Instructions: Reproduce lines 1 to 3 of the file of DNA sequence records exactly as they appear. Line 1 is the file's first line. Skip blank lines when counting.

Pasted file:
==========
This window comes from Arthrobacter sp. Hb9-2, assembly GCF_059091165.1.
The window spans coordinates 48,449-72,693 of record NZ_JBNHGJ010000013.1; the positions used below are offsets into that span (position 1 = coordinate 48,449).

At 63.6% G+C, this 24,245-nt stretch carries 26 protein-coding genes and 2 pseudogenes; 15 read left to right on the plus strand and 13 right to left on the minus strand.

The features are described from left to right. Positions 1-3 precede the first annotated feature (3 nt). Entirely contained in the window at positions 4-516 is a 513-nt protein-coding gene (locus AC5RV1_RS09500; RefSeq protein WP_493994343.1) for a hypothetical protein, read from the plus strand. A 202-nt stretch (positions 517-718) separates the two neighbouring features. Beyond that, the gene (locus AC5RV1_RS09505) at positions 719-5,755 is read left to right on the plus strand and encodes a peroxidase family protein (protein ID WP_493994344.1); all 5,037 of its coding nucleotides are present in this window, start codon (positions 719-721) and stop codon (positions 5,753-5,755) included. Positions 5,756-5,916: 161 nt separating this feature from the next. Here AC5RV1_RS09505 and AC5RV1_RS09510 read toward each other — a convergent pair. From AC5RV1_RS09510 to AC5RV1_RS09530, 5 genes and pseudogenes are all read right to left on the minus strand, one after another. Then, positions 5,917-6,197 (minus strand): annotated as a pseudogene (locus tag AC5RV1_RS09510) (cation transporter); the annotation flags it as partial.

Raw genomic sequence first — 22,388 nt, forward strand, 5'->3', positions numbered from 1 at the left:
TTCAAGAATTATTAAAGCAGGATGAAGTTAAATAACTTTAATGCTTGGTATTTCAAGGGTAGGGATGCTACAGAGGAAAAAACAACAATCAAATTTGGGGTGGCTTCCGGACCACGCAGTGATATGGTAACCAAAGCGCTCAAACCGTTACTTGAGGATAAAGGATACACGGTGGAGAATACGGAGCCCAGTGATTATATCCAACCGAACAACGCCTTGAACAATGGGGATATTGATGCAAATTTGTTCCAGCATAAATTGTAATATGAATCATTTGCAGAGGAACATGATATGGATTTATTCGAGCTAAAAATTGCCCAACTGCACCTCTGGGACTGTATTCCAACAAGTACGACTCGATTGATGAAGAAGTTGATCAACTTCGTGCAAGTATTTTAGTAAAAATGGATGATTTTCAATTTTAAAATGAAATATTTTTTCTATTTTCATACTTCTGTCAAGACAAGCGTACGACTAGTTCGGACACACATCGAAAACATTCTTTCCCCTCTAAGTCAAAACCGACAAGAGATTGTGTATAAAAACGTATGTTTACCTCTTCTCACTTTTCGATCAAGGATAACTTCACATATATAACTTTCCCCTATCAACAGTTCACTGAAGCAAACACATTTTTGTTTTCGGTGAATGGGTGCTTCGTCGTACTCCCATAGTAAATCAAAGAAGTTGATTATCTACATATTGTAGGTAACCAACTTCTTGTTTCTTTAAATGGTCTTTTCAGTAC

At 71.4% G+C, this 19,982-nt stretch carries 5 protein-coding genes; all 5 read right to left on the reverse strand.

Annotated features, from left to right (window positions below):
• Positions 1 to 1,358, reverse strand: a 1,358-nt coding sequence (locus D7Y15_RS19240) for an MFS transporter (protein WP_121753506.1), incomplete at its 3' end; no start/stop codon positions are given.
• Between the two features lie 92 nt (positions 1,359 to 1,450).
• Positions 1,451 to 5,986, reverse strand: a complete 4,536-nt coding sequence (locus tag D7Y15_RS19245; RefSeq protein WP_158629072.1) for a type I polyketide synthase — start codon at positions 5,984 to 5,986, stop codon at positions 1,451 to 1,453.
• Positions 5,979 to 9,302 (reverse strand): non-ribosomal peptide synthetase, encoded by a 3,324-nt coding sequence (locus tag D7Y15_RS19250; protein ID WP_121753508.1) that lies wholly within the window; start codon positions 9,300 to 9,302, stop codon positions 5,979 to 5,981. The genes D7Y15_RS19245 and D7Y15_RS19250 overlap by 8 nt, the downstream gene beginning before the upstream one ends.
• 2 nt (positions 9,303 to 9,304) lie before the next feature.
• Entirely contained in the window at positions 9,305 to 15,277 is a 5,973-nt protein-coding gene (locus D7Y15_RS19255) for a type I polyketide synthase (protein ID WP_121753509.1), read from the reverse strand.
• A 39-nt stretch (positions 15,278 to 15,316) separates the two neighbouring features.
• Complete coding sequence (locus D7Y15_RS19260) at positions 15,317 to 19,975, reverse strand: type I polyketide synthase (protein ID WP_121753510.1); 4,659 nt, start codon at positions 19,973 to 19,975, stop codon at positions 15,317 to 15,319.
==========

This window comes from Arthrobacter sp. Hb9-2, assembly GCF_059091165.1.
The window spans coordinates 48,449-72,693 of record NZ_JBNHGJ010000013.1; the positions used below are offsets into that span (position 1 = coordinate 48,449).

At 63.6% G+C, this 24,245-nt stretch carries 26 protein-coding genes and 2 pseudogenes; 15 read left to right on the plus strand and 13 right to left on the minus strand.